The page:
Action, Fit & Finish: I received this guitar as a birthday present, and was informed that it was previously owned. I do not know if the previous owner had the guitar set up in anyway, but when I got my hands on it, I found it to be a very easy guitar to play. The action is low, which makes this a great guitar for beginners to fret. The neck is also fairly thin, which allows the player to move about the fretboard with ease and speed. I give this section an 8 because as the beginner advances, the low action will need to be adjusted, as it is not conducive to building finger strength. On another note, the guitar's finish holds up well, because despite it being on it's second owner, it does not show much wear, and it still shines. // 8

Reliability & Durability: I am a fairly novice guitar player, and I have yet to try this guitar out in a live environment. However, having this guitar for four years, I am starting to notice some rust around and on the screws of the pickups, as well as around the pickup selector. As well as a rusting problem, on my guitar, the input jack is starting to become loose, and has a tendency to cut out if the cord moves around too much. Despite these flaws, I have never had a serious problem with this guitar, and with proper care, it may be possible to keep it in better shape than mine is in. // 5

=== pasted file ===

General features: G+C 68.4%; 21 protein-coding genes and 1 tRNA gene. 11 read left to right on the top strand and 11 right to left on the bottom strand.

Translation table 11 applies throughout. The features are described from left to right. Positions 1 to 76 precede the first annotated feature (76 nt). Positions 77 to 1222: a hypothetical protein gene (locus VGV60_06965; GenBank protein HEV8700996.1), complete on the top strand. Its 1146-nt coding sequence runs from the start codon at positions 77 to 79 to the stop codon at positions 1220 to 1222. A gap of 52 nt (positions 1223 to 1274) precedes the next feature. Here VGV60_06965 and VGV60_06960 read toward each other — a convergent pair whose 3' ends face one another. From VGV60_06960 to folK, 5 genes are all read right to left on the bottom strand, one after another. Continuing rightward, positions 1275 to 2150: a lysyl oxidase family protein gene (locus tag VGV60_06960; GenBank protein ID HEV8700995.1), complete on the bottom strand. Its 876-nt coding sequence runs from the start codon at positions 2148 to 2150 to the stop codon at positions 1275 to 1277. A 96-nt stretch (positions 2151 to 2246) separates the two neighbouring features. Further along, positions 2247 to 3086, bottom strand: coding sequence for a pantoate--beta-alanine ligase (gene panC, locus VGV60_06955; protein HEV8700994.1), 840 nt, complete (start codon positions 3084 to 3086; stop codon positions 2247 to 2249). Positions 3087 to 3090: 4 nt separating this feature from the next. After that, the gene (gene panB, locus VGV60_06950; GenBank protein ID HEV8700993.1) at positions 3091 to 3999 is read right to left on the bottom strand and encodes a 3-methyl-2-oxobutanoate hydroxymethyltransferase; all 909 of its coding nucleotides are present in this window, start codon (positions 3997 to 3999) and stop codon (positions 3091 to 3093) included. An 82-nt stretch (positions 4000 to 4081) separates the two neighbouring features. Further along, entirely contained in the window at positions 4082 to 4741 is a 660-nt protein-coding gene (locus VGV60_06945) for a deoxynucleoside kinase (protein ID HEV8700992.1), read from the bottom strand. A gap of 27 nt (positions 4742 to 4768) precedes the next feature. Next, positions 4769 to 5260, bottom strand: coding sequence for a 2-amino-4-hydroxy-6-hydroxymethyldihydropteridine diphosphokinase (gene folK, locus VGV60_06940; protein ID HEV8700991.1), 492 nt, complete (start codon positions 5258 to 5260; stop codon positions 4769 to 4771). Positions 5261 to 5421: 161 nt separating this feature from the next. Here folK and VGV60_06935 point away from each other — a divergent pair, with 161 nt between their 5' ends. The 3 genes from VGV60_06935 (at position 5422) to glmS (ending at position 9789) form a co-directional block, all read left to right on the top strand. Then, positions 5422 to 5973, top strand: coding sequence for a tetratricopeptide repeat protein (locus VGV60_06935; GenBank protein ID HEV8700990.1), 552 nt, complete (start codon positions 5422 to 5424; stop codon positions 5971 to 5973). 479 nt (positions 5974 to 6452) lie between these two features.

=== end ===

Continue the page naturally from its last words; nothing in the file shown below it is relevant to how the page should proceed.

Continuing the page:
Overall Impression: Overall, this is a very good beginner guitar, for a good price. It has a low action and a thin neck that is perfect for a player just learning how to fret and finger, and is well suited to rock music. Also, the guitar lends itself well to upgrading, and can be made into a solid axe. However, the stock pickups do suffer from a bit of warble, and the hardware is prone to rusting after a few years of ownership. All in all, this axe is not suitable for most experienced players, but for someone looking to learn, it is a cheap choice that plays well. // 7